Menstrual migraines, also known as hormone headaches, typically occur either right before or during a female’s period. Oftentimes, these headaches occur every month. The symptoms include light sensitivity, fatigue, and dizziness. Women report headaches as dull and throbbing or severe and pulsing. 

Migraines are much more than bad headaches. Migraine headaches are a neurologic disease that causes a number of symptoms, including debilitating pain on one side of the head. The pain may be described as pulsing or throbbing. 

Hormone Headaches Menstrual Migraines

Hormone headaches occur right before or during a female’s period. Typically, you experience headaches before a period, or you can experience headaches during periods. On average the headaches occur two days before menstruation or three days at the beginning of your period. Light, movement, sounds, and scents can worsen the migraine symptoms. Symptoms may occur for only a few hours, or they can last for several days.

Understanding Hormones 

The body uses hormones to deliver messages throughout the body. Hormones are found in your organs, bloodstream, and tissues in the body. The thyroid gland, pituitary gland, adrenal glands, and sex organs produce hormones. When the body produces too much or too little of a hormone, it can throw the entire body off balance. 

The two main sex hormones in females are estrogen and progesterone. Estrogen is used to develop female characteristics and aids in the reproduction process. Furthermore, it controls your menstrual cycle, helps regulate cholesterol levels, protects bone health, and affects many other tissues and organs in the body, including the heart, bones, brain, skin, and more.

Estrogen levels change throughout the menstrual cycle. The levels are the highest during the middle part of your cycle and the lowest at the beginning of your period. Furthermore, during menopause, your estrogen levels drop extremely low.

Headaches and Hormones

Menstrual migraines are related to hormone imbalances. When your estrogen and progesterone levels drop at the beginning of your menstrual cycle, a headache may occur. This is why these headaches are often referred to as hormonal migraines. Other types of migraine headaches are triggered by caffeine, stress, or missing a meal.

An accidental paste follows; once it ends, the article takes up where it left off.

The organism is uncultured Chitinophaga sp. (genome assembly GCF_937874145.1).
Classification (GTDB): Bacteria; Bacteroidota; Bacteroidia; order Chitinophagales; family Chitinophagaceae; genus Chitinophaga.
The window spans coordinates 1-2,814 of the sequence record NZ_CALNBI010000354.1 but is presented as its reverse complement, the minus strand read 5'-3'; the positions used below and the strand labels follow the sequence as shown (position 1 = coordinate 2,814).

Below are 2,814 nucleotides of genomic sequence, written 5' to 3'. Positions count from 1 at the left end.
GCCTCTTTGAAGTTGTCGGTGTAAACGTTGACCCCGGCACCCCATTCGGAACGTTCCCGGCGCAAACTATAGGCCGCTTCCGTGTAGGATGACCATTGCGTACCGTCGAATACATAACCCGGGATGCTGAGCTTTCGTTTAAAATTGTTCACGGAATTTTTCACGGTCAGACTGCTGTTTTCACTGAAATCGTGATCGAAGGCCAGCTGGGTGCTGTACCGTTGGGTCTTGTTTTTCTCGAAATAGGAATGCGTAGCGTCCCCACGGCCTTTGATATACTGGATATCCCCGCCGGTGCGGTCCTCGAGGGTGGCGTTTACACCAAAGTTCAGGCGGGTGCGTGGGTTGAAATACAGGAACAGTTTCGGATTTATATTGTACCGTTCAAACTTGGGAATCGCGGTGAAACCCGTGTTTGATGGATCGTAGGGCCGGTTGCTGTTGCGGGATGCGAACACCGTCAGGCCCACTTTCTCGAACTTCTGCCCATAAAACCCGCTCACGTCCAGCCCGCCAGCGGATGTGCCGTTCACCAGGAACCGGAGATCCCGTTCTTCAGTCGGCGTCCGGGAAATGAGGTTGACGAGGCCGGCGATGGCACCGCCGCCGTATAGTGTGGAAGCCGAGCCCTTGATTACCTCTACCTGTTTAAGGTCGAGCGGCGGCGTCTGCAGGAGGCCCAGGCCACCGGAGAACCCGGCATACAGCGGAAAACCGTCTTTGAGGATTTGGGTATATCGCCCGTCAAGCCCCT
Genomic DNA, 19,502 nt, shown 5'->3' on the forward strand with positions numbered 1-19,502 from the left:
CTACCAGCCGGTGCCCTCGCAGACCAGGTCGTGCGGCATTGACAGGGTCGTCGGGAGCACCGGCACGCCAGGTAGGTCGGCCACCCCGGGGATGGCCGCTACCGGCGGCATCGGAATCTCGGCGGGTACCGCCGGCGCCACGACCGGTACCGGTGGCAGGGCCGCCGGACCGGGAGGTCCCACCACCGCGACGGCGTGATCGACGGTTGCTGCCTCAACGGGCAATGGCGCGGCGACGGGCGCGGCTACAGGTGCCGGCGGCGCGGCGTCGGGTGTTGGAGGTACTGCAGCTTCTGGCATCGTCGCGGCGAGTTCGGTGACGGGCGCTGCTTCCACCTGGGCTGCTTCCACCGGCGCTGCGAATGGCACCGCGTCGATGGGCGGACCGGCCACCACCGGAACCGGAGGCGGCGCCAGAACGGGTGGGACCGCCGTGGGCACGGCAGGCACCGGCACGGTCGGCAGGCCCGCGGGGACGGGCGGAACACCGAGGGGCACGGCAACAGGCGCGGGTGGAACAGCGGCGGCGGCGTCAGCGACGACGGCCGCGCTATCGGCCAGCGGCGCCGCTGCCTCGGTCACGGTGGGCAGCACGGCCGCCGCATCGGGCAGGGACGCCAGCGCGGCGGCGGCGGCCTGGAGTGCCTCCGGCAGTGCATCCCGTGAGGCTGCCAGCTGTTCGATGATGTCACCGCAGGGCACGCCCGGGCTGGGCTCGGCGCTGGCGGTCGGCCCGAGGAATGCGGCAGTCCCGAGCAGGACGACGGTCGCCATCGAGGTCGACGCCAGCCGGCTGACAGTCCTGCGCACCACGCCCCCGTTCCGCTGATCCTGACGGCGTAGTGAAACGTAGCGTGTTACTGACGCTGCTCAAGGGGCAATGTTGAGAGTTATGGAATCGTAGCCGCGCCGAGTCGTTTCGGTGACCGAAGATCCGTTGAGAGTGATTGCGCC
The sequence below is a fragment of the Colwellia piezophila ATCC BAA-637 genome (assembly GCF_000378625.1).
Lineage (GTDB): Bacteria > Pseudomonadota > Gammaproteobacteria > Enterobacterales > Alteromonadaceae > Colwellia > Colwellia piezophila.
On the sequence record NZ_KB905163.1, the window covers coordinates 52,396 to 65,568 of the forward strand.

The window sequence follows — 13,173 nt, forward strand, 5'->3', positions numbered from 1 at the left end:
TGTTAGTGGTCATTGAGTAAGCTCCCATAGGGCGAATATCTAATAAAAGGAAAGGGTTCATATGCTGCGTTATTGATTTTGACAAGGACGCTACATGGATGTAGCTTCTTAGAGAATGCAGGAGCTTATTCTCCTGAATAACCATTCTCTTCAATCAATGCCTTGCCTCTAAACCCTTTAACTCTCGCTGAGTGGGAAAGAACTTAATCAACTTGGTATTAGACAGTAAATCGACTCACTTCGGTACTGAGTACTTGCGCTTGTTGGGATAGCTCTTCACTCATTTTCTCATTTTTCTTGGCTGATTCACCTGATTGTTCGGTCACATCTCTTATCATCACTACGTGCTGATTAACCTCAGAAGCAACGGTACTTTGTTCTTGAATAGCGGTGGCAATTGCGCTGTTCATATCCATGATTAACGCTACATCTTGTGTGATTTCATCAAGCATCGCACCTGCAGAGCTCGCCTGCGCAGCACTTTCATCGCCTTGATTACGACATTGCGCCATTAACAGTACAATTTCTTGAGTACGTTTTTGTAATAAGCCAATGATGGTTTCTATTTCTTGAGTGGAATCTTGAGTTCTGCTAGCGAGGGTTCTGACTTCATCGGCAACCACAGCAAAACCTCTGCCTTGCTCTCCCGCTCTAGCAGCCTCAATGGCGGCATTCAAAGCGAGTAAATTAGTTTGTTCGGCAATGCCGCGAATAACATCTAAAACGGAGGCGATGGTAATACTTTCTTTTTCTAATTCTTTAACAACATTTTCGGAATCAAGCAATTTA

What Triggers Migraines in Women?

Along with changes in your estrogen levels due to the menstrual cycle, hormone headaches can be caused by hormone replacement therapy and birth control pills. If you begin taking hormones or birth control pills and notice an increase in the frequency or severity of your migraines, talk with your healthcare provider.

What Are the Symptoms of Menstrual Migraines?

Menstrual migraines have symptoms similar to other types of migraine headaches. The most common symptoms include:

  • Abdominal Pain
  • Blurred Vision Symptoms of Menstrual Migraine
  • Diarrhea
  • Dizziness
  • Fatigue
  • Fever
  • Loss of Appetite
  • Nausea
  • Pain – The pain can range from a dull ache to a severe throb
  • Pale Skin
  • Temperature Deregulation – You may experience excess sweating or chills during a hormone migraine.
  • Sensitivity to Lights, Noises, and Scents
  • Scalp Tenderness
  • Upset Stomach
  • Vomiting

Diagnosing Menstrual Migraines

Getting a proper diagnosis requires seeking out the assistance of a functional woman’s healthcare doctor. Your doctor will want to discuss the severity and location of your headaches. Discuss the frequency of your headaches, any medications that you have taken to try to get the relief, and the results from the medications.